In his 2015 State of the Union address President Obama has at last thrown the weight of his office behind the trade agenda in asking Congress to grant him Trade Promotion Authority (TPA). This is seen as an essential pre-condition to the conclusion of TPP, but it is not sufficient in itself. In his speech the President suggested that America rather than China should write the trade rules. He can perhaps be forgiven in the US political environment for overlooking the fact that neither America nor China on their own can write trade rules. The stand-off in the WTO Doha Development Agenda is clear evidence of that! Rather trade rules need to be written collectively in the course of a negotiation. If this sort of argument helps folks in the US to pick up the pen and join the writing effort then great. US negotiators, and everyone else, need the assurance that Congress in the ratification process won’t unpick what has been agreed – that’s a consequence of the shared responsibility for trade in the US Constitution. But TPA however useful doesn’t conclude negotiations. Only negotiators can do that on the basis of a deal which is acceptable to all.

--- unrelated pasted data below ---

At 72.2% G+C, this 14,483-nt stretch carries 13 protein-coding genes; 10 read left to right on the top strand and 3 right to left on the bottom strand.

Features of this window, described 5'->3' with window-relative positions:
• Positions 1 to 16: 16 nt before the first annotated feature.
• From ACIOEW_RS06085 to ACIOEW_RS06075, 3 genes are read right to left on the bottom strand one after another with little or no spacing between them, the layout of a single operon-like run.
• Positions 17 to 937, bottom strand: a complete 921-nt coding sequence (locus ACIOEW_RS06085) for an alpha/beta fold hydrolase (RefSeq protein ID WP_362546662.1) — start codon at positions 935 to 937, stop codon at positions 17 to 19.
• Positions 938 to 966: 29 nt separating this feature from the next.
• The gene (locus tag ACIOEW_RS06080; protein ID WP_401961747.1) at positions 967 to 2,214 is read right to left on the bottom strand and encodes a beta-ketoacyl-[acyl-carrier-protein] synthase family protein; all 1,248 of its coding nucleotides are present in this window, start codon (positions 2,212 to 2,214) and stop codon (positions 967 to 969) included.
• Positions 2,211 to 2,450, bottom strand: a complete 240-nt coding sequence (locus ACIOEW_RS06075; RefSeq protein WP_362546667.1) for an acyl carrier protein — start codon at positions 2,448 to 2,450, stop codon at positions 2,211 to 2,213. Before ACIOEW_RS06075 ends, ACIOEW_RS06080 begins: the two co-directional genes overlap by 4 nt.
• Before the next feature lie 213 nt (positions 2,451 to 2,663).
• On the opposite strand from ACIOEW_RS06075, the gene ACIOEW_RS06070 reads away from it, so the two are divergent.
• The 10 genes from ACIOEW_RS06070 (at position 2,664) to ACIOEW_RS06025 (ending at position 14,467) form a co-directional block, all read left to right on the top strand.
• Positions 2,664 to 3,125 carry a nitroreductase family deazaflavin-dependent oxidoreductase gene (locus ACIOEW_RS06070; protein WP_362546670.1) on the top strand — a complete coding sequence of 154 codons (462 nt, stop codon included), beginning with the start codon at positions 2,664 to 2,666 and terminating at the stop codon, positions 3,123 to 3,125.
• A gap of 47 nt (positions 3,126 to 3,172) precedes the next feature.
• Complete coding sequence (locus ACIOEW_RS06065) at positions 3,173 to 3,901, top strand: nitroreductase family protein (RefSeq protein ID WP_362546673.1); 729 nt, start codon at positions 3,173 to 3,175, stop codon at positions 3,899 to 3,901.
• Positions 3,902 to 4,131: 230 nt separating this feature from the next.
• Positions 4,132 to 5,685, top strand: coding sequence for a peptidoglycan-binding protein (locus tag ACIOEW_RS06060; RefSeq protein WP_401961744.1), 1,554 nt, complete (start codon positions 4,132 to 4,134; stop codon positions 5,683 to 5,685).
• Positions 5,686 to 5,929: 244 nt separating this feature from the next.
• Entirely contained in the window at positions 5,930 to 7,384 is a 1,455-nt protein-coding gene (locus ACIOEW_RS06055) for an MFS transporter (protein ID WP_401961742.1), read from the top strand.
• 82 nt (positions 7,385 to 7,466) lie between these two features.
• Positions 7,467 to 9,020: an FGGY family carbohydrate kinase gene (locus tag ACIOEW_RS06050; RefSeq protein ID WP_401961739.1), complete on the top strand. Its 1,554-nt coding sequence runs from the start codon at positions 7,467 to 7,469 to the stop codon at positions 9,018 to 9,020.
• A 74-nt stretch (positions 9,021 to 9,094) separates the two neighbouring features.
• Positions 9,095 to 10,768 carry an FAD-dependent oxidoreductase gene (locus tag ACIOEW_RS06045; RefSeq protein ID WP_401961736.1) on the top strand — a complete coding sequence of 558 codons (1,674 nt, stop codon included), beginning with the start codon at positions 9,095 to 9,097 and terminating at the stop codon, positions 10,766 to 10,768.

On TPP, the conventional thinking is that if TPA can be secured, this will strengthen the hand of the US in convincing Japan to show greater flexibility in agriculture, which would boost its productivity in other areas. Other participants would then be able to be drawn in, knowing that the US and Japan are prepared to deal on market access. That leaves finishing (but important) touches to other controversial areas including intellectual property, investment, state owned enterprises and environment.
With strong leadership from the White House, this scenario is not impossible, but the reaction of the US Congress is hard to predict. TPP has a growing number of detractors, not the least amongst Congressional Democrats, and business is becoming weary of the time that has been taken. Towards the middle of 2015 the early jockeying for the 2016 US Presidential election will get underway. The political environment could well change once again for TPP.
This post was written by Stephen Jacobi, Executive Director, NZ International Business Forum